What really gets my goat is when a rider turns up on the club ride with a dirty filthy bike and then says, “I don’t wash it because it’ll just get dirty again”. I  really have to bite my tongue... It’s not just my inner bike snob getting out either (well not solely), it’s mostly because your bike will wear out and cost you money very quickly if you don’t give it some basic TLC. 

Image shows road bike drivechain being cleaned with a sponge

(Image credit: Chris Graythen/Getty Images)

Rear mechs, braking surfaces and pads, bearings, chains, cassettes and chainrings will all suffer badly after a few wet cruddy rides in the UK. This is not due to the conditions themselves but the cleaning regime. 

A simple, quick wash, dry and re-lube will save you hundreds, if not thousands, of pounds over a bike's life, and it doesn’t need to take long. A blast with a garden hose, before your shower, and then a dry and re-lube after it, is by far the most simple way and should take less than five minutes. And remember, a clean bike is technically faster so you’ll get more KOM/QOMs too!

The wrong lube/not enough lube/too much lube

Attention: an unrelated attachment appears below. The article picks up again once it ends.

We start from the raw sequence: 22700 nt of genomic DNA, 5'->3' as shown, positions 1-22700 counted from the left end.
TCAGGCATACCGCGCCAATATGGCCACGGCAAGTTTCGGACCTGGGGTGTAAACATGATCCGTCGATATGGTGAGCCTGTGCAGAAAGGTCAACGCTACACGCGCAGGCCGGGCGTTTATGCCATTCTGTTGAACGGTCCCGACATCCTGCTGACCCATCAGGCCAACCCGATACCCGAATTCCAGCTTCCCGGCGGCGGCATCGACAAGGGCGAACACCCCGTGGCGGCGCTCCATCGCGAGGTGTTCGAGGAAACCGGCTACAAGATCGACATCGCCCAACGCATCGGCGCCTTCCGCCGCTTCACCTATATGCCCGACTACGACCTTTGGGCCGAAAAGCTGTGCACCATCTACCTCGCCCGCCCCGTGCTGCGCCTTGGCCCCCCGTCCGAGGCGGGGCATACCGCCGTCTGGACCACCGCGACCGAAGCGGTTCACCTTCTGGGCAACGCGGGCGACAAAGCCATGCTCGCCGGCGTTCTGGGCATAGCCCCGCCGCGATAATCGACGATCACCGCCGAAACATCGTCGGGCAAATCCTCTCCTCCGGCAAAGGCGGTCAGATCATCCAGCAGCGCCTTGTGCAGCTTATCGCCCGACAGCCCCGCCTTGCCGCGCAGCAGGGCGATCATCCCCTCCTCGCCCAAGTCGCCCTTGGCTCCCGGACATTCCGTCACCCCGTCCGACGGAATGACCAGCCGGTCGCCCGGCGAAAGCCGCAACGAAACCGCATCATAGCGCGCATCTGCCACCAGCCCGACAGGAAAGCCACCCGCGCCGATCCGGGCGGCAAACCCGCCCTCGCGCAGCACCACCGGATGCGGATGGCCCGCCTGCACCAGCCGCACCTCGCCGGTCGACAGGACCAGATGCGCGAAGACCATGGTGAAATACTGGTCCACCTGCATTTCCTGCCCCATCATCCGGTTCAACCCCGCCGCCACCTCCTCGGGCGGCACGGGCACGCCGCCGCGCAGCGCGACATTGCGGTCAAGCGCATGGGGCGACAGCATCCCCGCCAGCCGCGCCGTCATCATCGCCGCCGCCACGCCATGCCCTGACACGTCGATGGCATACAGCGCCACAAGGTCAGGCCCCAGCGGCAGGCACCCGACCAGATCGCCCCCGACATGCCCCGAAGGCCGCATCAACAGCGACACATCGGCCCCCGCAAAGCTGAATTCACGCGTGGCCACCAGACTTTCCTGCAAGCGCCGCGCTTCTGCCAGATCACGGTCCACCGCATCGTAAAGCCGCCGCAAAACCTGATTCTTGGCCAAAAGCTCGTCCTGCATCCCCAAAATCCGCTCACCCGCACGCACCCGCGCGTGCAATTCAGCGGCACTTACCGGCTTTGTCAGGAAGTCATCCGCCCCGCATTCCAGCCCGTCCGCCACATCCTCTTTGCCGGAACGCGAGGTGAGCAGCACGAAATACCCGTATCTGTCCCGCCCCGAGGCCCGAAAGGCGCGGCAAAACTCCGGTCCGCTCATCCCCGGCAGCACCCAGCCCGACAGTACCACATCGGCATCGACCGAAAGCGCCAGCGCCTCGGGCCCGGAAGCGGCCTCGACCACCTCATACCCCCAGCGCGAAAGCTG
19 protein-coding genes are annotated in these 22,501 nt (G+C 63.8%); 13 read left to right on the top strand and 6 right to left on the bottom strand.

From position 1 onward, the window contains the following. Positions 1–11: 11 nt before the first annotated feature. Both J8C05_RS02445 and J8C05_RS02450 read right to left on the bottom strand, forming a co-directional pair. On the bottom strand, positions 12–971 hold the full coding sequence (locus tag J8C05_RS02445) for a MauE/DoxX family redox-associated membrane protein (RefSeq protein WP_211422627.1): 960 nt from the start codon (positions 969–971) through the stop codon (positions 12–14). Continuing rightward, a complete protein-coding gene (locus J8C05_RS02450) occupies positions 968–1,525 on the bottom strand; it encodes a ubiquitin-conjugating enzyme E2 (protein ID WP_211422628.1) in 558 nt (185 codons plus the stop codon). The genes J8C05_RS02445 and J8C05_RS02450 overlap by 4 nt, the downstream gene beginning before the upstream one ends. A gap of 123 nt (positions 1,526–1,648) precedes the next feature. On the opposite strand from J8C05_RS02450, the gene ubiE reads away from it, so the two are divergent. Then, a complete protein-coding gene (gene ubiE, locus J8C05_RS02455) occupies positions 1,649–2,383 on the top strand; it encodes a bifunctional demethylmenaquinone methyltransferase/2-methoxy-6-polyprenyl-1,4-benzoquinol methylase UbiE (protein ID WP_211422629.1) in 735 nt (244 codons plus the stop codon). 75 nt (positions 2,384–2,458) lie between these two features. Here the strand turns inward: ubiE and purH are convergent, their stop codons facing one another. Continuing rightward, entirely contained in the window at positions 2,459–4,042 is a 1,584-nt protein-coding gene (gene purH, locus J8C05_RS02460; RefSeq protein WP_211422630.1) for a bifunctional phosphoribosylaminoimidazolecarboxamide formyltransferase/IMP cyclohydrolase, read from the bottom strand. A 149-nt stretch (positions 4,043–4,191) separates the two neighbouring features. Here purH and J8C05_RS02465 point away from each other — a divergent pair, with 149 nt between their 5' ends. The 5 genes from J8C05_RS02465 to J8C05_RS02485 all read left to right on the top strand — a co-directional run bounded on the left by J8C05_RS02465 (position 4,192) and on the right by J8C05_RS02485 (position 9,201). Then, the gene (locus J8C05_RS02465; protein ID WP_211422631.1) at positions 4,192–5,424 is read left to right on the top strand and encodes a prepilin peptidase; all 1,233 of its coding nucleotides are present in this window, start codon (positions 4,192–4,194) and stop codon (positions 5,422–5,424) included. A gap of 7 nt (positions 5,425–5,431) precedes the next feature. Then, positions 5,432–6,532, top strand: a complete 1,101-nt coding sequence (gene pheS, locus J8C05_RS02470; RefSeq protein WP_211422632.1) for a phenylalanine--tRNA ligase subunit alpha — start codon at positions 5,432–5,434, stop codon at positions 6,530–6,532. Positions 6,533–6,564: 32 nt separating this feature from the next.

Wet lubes are designed (most of the time) for wet weather riding, but more isn’t always better. Too much lube will quickly become saturated with grime, turning into a paste that will wear your drivetrain out rather than protect it due to all the dirt suspended in the lube. 

Similarly, too little lube is no good either, as you simply won’t get the protection/performance that lube should provide, and soon enough you’ll see surface rust on your chain links. 

The modern-day hot wax approach, in my opinion, can be a no-go despite what you may have been told. Older-fashioned wax drip lubes are actually okay in winter conditions as the wax is designed to flake off as you ride. The downside of this is you’ll need to replace the drip wax more often, but it will stay nice and clean if topped up. 

Chain lube

(Image credit: Future)

However hot wax really doesn’t work as it relies upon recoating in all but the driest conditions and also won’t handle cold temperatures well. Therefore you really need to find a nice all-conditions/wet lube and apply a nice thin even coat every 2-3 rides. After repeating this process a few times fully degrease your chain and drivetrain, dry everything out, and reapply a fresh thin coat of wet lube.

Riding on worn out or contaminated brake pads

This applies to both rim and disc brakes and can lead to some proper horror stories, so listen up!